The potential for carbon-capture tech is captivating

February 4, 2021 by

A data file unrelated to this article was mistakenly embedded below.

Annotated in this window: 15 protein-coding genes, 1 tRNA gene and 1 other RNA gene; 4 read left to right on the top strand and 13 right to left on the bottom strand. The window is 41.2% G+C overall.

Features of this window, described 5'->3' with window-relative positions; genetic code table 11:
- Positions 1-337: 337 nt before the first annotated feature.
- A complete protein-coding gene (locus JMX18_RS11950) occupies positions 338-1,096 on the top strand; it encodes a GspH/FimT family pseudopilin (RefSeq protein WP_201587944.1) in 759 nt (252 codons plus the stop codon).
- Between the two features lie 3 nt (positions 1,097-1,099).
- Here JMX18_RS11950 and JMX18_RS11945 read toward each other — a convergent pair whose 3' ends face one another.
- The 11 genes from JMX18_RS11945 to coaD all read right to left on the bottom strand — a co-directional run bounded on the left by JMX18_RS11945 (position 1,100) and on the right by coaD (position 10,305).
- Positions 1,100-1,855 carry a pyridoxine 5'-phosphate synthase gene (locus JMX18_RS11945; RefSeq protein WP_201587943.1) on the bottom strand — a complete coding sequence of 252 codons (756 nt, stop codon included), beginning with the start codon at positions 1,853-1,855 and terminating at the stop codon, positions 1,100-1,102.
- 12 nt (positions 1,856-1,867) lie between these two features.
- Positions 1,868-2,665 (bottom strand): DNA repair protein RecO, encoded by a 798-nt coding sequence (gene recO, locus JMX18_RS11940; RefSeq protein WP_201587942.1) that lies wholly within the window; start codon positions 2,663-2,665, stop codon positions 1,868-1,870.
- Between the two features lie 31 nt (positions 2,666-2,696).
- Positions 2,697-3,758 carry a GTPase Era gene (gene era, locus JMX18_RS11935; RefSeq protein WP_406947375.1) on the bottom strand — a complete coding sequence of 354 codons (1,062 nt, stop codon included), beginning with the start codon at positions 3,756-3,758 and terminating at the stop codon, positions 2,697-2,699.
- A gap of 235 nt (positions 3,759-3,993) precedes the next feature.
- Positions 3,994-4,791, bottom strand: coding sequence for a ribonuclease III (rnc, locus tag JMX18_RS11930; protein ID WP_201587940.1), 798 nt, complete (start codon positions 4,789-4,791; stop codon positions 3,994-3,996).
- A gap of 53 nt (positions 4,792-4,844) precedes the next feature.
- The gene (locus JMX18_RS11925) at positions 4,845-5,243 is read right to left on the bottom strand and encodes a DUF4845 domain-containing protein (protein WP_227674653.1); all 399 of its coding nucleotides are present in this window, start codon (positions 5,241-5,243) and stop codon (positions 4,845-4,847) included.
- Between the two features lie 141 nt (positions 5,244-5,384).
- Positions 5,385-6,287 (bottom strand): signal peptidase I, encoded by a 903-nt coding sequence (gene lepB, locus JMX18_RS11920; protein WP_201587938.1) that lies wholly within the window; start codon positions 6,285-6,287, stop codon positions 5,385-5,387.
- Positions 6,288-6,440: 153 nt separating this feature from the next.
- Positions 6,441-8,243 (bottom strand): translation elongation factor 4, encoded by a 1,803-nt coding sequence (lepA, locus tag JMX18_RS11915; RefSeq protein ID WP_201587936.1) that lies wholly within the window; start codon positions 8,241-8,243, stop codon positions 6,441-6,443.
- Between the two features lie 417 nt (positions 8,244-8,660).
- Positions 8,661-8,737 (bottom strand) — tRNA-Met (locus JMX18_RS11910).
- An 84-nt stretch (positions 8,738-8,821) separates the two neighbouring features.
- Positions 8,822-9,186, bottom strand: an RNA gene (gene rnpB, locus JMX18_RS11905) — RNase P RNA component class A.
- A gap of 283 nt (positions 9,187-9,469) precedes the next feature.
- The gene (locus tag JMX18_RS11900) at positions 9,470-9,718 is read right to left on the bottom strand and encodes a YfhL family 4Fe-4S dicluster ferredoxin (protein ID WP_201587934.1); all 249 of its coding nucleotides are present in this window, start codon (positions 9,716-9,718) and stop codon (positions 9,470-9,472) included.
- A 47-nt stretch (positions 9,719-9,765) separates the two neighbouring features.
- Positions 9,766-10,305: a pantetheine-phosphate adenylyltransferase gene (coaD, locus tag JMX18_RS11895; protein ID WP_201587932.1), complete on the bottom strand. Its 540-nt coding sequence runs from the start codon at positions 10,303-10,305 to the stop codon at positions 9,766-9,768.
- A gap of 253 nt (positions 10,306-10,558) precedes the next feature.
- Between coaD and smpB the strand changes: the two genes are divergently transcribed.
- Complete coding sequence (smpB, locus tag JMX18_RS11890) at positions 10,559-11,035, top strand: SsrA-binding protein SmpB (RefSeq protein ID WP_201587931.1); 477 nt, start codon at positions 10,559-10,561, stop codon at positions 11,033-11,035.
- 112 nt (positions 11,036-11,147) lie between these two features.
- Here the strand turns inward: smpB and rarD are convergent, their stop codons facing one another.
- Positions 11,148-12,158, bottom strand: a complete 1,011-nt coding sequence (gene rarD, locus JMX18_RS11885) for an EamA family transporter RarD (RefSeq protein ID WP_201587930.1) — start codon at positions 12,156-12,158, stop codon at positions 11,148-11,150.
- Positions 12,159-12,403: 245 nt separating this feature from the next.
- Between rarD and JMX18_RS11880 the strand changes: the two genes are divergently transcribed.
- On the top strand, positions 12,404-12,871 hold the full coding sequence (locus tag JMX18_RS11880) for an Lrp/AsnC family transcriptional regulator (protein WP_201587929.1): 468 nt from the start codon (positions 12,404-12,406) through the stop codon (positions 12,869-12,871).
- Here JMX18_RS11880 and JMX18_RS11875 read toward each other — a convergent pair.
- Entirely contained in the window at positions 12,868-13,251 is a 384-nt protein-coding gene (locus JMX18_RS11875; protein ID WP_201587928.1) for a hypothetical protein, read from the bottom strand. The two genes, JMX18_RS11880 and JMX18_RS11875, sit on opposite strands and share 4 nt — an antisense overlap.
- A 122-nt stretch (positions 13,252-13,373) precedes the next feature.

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The potential for carbon-capture tech is captivating Heather Clancy Thu, 02/04/2021 – 01:30 This week, oil giant ExxonMobil pledged $3 billion to the development of a carbon capture and storage business over the next five years — in a bid to manage its business risks associated with climate change. CEO Darren Woods noted in the company’s press release: “We are focused on proprietary projects and commercial partnerships that will have a demonstrably positive impact on our own emissions as well as those from the industrial, power generation and commercial transportation sectors, which together account for 80 percent of global CO2 emissions.”  Even Elon Musk is intrigued by the emerging market for carbon removal innovations, as his recent tweet promising $100 million for the “best carbon capture technology” well illustrates. The good news is that even without the pocket change the Tesla billionaire is promising, 2021 is shaping up as a potential tipping point for carbon removal solutions in the United States.  The biggest breakthrough came with the passage of a two-year extension to the 45Q corporate tax credit for carbon removal projects in the dying days of the Trump administration — projects now have until Dec. 31, 2025, to commence construction — along with the publication of guidance from the Internal Revenue Service about how it can be applied. The credit allows for a deduction of up to $50 per metric ton of carbon captured and sequestered, but many viewed the earlier timing window as too restrictive to really jumpstart the market.  In our view, DAC is feasible, available and affordable. “The final rule will provide long-overdue regulatory and financial certainty to incentivize private investment in economy-wide deployment of carbon capture, removal, transport, use and geologic storage across a range of key industries,” noted the Carbon Capture Coalition , an industry group convened by the Great Plains Institute that advocates the cause.  Like another industry group focused on advocating carbon removal solutions, Carbon 180 , the coalition has some suggestions for policies it would love to see the Biden administration embrace related to the nurture of carbon capture and storage approaches that go beyond planting trees.  One argument in favor of direct air capture (DAC) investments fits well with the new president’s climate-equals-job-creation mantra: A June analysis by the Rhodium Group suggests the industry has the potential to create at least 300,000 U.S. jobs. DAC technologies remove emissions from the atmosphere, then store them geologically or use the captured CO2 as a feedstock for something else, such as fuel, chemicals or construction materials.  The need for cost-effective carbon removal solutions is urgent. The International Energy Agency reports that around 30 carbon capture and storage projects have been approved since 2017 — the ones already in operation sucked up around 40 million metric tons last year. But that’s a teeny-tiny amount compared with the roughly 35 billion metric tons of carbon the industrial and agricultural worlds spit up annually. Some models figure we need carbon removal methods to draw down at least one-quarter of the current emissions in order to really address climate targets. It’s widely believed that the U.S. tax credit should make DAC more attractive to companies beyond the oil and gas companies, and power, chemical, cement and steel companies that typically have shown interest in the earlier projects. The list of examples is already growing. United Airlines in December said it would become a “multimillion-dollar” investor in 1PointFive, a joint venture between Occidental Petroleum and Rusheen Capital Management developing an industrial-sized DAC plant using technology licensed from Carbon Engineering (CE). E-commerce company Shopify was actually CE’s first corporate buyer ; it is investing in the Canadian company’s first commercial plant in Squamish, British Columbia, which should be up and running by August. Climeworks’ technology captures atmospheric carbon by drawing in air and binding the CO2 using a filter. The filter is heated to release the concentrated gas, which can be used in industrial applications, such as a source of carbonization for the food and beverage industry. Media Source Courtesy of Media Authorship Julia Dunlop/Climeworks Close Authorship Other tech companies including Amazon, Microsoft and Stripe are talking up direct investments in carbon removal technologies. Last week, Microsoft announced an extensive portfolio of carbon removal projects as part of an update about its year-old carbon-negative strategy . In aggregate, the company reduced emissions by 6 percent in its first year. It also purchased the removal of 1.3 million metric tons of carbon from 15 suppliers, across 26 projects — including bioenergy, blue carbon, forestry and agricultural soil sequestration. Its nod to DAC includes a contract for 1,400 metric tons of CO2 captured by a plant being developed by Climeworks in Iceland .  “In our view, DAC is feasible, available and affordable,” says Steve Oldham, who as CEO of CE obviously has a vested interest in seeing the market move toward the mainstream.  The plant CE is planning to build in the Permian Basin of Texas, with construction scheduled to begin by the end of 2021, will be capable of removing 1 million metric tons of CO2 per year at a price of $95 to $250 per metric ton, according to Oldham. The ultimate price will depend on the financing the project receives — it will take two to three years to build it. For context, carbon capture costs easily can run $600 per metric ton. So, that’s a significant reduction. In Oldham’s view, DAC investments are necessary to “decarbonize in parallel” with renewable energy deployment. To those who suggest carbon capture schemes perpetuate fossil fuels extraction and production, he says it’s not feasible to transition cold-turkey and that it’s imperative to finance removal alongside new generation capacity. “One plus minus-one is also zero,” he says. As corporate climate types are aware, most strategies for carbon removal will include a portfolio or projects — including nature-based solutions such as regenerative agriculture or forests or blue carbon as well as the sorts of innovations that the DAC crowd is hoping to perpetuate. Research published in mid-January in the journal Nature Communications suggests that creating a “wartime” response to climate change by investing 1.2 to 1.9 percent of GDP in DAC innovation and deployments could stimulate the removal of 2.2 to 2.3 gigatons of CO2 per year. But it’s no silver bullet: Even “massive deployments” aren’t likely to start reversing concentrations until the 2070 timeframe, according to the researchers. Really, we have no time to waste, and the companies investing directly in projects are to be commended for being in the advance guard of action. Pull Quote In our view, DAC is feasible, available and affordable. Topics Carbon Removal Direct Air Capture Featured Column Practical Magic Featured in featured block (1 article with image touted on the front page or elsewhere) Off Duration 0 Sponsored Article Off